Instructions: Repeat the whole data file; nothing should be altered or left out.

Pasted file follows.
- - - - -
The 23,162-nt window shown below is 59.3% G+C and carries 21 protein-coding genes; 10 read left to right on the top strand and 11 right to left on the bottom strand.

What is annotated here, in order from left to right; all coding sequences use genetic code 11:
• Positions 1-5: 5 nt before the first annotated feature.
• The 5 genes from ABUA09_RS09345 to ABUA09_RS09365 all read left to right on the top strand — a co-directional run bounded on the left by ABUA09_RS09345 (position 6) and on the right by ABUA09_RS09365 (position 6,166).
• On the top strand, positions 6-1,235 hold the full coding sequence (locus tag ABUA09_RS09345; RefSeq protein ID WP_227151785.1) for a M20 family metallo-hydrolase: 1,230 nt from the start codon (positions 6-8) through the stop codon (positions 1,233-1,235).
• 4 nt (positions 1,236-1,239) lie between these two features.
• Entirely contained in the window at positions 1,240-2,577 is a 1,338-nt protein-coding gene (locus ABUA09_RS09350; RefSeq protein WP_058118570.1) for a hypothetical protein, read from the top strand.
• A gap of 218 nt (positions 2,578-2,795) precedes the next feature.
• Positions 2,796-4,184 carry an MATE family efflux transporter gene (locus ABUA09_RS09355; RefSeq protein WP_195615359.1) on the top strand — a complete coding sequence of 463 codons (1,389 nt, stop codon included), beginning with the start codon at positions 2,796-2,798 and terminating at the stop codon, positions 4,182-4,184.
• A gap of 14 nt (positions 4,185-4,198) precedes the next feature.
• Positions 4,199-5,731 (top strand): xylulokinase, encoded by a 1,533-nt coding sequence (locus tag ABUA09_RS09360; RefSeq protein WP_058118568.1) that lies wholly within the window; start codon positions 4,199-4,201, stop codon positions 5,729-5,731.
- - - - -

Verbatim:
The 23,162-nt window shown below is 59.3% G+C and carries 21 protein-coding genes; 10 read left to right on the top strand and 11 right to left on the bottom strand.

What is annotated here, in order from left to right; all coding sequences use genetic code 11:
• Positions 1-5: 5 nt before the first annotated feature.
• The 5 genes from ABUA09_RS09345 to ABUA09_RS09365 all read left to right on the top strand — a co-directional run bounded on the left by ABUA09_RS09345 (position 6) and on the right by ABUA09_RS09365 (position 6,166).
• On the top strand, positions 6-1,235 hold the full coding sequence (locus tag ABUA09_RS09345; RefSeq protein ID WP_227151785.1) for a M20 family metallo-hydrolase: 1,230 nt from the start codon (positions 6-8) through the stop codon (positions 1,233-1,235).
• 4 nt (positions 1,236-1,239) lie between these two features.
• Entirely contained in the window at positions 1,240-2,577 is a 1,338-nt protein-coding gene (locus ABUA09_RS09350; RefSeq protein WP_058118570.1) for a hypothetical protein, read from the top strand.
• A gap of 218 nt (positions 2,578-2,795) precedes the next feature.
• Positions 2,796-4,184 carry an MATE family efflux transporter gene (locus ABUA09_RS09355; RefSeq protein WP_195615359.1) on the top strand — a complete coding sequence of 463 codons (1,389 nt, stop codon included), beginning with the start codon at positions 2,796-2,798 and terminating at the stop codon, positions 4,182-4,184.
• A gap of 14 nt (positions 4,185-4,198) precedes the next feature.
• Positions 4,199-5,731 (top strand): xylulokinase, encoded by a 1,533-nt coding sequence (locus tag ABUA09_RS09360; RefSeq protein WP_058118568.1) that lies wholly within the window; start codon positions 4,199-4,201, stop codon positions 5,729-5,731.